‘Obstruction dismissal was act of self-defence’
Ben Stokes has insisted he did not wilfully obstruct the field during the second one-day international at Lord’s on Saturday after he suffered one of <g data-gr-id="25">cricket’s</g> rarest forms of dismissal. England’s 64-run defeat by world champions Australia was overshadowed by the controversy that ensued early in the 26th over of their run chase.
<g data-gr-id="24">Stokes,</g> went down the pitch and played a Mitchell Starc delivery back to the left-arm fast bowler, who then aimed a powerful <g data-gr-id="22">throw back</g> in his direction as he tried for a run-out.
As Stokes leaned back and turned to make his ground, the ball hit the Durham all-rounder’s arm.
Australia appealed and, after lengthy deliberation involving the third umpire, Stokes was given out, much to the anger of England captain Eoin Morgan, who tried to take the matter up with opposing skipper Steven Smith.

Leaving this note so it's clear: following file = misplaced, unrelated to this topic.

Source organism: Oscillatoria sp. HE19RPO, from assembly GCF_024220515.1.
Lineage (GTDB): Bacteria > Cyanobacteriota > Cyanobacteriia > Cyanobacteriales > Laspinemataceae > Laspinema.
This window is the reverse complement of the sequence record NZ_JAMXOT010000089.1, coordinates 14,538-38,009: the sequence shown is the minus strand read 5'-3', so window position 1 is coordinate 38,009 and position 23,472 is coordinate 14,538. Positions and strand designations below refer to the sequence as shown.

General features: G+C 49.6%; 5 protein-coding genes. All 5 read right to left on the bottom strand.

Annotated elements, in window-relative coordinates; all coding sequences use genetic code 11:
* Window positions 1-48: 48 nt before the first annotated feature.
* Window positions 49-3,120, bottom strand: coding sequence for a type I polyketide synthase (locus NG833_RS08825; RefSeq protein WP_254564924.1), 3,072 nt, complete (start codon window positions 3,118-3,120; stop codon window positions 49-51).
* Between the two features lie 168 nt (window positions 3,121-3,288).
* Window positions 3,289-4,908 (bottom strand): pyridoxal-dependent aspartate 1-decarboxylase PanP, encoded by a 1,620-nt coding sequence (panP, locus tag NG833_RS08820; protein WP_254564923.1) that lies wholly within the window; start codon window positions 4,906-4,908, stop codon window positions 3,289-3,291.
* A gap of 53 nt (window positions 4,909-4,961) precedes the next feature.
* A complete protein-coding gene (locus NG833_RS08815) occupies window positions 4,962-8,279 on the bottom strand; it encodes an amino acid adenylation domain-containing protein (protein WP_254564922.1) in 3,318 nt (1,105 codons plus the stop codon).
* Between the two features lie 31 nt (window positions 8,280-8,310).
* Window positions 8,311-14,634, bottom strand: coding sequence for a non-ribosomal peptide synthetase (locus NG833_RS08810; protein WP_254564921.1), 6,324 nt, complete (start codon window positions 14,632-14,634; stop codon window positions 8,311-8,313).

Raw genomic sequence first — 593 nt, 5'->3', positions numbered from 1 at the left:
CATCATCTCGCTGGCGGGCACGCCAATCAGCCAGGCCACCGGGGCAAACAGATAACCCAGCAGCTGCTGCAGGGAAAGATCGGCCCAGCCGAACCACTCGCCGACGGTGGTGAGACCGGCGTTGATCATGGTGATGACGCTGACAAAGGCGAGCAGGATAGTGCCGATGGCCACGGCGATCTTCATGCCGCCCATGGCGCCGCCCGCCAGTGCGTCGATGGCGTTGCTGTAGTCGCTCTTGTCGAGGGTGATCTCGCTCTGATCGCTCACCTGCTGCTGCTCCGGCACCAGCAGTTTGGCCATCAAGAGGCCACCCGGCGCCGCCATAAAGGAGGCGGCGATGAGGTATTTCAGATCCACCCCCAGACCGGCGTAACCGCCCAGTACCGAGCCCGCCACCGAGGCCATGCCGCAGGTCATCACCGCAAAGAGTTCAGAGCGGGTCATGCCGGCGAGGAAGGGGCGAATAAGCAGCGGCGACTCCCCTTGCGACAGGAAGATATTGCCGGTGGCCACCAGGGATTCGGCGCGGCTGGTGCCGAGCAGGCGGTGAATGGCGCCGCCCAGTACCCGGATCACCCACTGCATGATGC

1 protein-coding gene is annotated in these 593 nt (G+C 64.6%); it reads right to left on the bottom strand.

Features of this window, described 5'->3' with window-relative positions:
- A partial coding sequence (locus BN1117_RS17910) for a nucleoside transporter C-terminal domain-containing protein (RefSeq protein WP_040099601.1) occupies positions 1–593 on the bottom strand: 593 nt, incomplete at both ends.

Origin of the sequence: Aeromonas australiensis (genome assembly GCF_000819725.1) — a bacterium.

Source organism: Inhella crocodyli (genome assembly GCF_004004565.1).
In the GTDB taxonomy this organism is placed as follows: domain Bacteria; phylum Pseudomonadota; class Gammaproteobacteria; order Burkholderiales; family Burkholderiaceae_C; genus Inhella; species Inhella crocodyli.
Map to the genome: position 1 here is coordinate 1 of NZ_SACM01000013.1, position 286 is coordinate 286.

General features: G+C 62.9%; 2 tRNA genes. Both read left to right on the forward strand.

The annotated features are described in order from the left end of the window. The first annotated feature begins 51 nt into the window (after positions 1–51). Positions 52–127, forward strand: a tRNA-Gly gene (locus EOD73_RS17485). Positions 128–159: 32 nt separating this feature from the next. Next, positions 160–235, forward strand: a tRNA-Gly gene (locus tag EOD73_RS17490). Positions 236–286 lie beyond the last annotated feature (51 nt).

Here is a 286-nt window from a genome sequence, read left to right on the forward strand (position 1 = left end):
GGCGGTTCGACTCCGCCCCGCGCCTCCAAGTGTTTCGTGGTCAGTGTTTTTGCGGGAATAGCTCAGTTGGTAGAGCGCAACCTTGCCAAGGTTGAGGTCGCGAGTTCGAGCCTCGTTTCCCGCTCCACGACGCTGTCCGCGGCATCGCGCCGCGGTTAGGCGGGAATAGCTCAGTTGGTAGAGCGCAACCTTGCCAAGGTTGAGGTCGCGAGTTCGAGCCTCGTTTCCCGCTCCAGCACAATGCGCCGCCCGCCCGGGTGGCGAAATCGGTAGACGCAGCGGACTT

Batsmen are allowed to protect <g data-gr-id="21">themselves</g> but they must not, under the Laws of Cricket, “wilfully” obstruct the field.
Stokes told ESPN Cricinfo on Monday: “A guy was standing there five feet away from me and it was just a complete reaction. “I didn’t put my hand there wilfully, it was purely out of human reaction to protect myself. But the decision was made, there’s nothing I can do but it wasn’t wilful whatsoever. “It’s one of those decisions where you can’t look back and have any regrets because it’s been made. You can’t change what’s happened <g data-gr-id="27">it’s</g> just a shame it came to the uproar it has.”